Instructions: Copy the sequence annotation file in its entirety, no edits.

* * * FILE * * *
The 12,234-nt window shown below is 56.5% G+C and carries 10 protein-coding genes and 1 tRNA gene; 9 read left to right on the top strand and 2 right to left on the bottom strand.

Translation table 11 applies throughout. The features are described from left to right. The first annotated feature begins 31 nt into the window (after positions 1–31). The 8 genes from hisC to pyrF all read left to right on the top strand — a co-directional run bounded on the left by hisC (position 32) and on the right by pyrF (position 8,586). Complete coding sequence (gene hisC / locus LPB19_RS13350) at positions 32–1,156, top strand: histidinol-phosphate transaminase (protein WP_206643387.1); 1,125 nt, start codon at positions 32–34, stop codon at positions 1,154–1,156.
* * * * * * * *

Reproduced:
The 12,234-nt window shown below is 56.5% G+C and carries 10 protein-coding genes and 1 tRNA gene; 9 read left to right on the top strand and 2 right to left on the bottom strand.

Translation table 11 applies throughout. The features are described from left to right. The first annotated feature begins 31 nt into the window (after positions 1–31). The 8 genes from hisC to pyrF all read left to right on the top strand — a co-directional run bounded on the left by hisC (position 32) and on the right by pyrF (position 8,586). Complete coding sequence (gene hisC / locus LPB19_RS13350) at positions 32–1,156, top strand: histidinol-phosphate transaminase (protein WP_206643387.1); 1,125 nt, start codon at positions 32–34, stop codon at positions 1,154–1,156.